• Prospectus apps
    • Mobile sites
    • Responsive websites
    • iCal calendar syncing
    • School apps / parent apps
    • Social media
    • Augmented reality prospectuses

    What next?

    We're constantly analysing consumer behaviour to understand how people are shifting their attention and technology usage.

    Where do we believe the growth over the next 10 years will lie for #SchoolsMarketing?

    • Mobile
    • Virtual Reality
    • Augmented Reality
    • Voice-activated Devices
    • 360 Video
    • Smart Appliances (Fridges, Washing Machines)
    • Smart Cars
    • Big Data
    • Personalisation

    Innovation is inevitable, and those that can see and adapt to change will be the ones that succeed.

    What does it mean for schools?

    The evolution of the iPhone - while not always regarded as the most innovative year-on-year - has undoubtedly changed how people of modern world interacts with each other.

    For schools, it means that your information / online presence is just a few swipes & taps away! Marketing is no longer all about paying money to be seen - it is about offering value and service to your community.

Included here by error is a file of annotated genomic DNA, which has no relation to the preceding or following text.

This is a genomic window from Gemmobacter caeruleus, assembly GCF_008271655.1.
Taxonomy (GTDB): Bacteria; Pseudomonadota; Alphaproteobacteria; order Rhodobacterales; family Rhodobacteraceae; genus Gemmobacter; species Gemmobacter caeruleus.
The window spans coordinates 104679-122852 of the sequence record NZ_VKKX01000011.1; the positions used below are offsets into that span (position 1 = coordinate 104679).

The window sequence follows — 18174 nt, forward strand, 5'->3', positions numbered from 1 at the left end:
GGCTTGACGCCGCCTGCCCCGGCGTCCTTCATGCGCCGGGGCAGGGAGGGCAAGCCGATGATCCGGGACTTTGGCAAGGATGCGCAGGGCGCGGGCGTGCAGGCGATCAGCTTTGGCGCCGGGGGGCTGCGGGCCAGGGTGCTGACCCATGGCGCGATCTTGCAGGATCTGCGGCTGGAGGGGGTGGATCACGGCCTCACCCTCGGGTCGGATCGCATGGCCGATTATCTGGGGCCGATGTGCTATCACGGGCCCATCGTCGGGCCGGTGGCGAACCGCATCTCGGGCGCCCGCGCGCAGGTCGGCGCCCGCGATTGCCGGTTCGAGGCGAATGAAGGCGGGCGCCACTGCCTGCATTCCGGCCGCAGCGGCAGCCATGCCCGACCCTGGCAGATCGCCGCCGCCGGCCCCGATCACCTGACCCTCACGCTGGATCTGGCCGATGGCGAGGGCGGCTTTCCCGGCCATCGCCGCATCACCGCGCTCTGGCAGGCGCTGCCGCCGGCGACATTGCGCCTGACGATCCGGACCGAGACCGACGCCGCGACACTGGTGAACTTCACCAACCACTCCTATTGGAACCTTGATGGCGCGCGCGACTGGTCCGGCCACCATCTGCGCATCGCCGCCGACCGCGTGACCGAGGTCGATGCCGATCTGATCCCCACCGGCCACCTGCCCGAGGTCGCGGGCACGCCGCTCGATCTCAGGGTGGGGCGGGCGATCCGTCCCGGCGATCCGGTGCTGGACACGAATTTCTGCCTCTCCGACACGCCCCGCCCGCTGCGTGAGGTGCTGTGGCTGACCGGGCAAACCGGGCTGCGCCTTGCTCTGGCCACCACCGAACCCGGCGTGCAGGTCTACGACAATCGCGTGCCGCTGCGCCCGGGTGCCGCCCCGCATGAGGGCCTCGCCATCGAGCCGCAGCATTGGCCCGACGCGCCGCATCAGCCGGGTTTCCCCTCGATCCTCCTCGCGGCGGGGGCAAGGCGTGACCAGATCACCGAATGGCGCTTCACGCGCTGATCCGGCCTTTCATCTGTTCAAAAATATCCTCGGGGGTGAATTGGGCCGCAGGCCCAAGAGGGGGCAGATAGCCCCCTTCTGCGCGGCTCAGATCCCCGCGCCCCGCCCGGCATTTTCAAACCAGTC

This can largely be done via mobile technology, social media and apps! 

    What changes have had the biggest impact on your school over the past 10 years?

    We'd love to hear your views on this article - please comment below.

    Start with Twitter: Monitoring #SchoolStories

    The thing I really like about Twitter is the speed with which information reaches me. You find out things from Twitter long before they’re on the news.

    That, I think, is valuable.
    — Salman Rushdie, author

    Twitter is an incredible asset for schools using social media. It offers users a quick and intuitively simple way to share #SchoolStories as they happen.

    Having a sound strategy in place, and a willingness from all teaching staff to use the platform, Twitter can be the place parents go to to see all the amazing things that happen at your school each and every day 👍

    School Wide #SchoolStories

    Most schools have a presence on Twitter. Most of the time this will take shape in 2/3 different accounts:

    1. main school
    2. sport / PE
    3. head / principal 

    This is great - it gives your school three different outlets to share #SchoolStories from.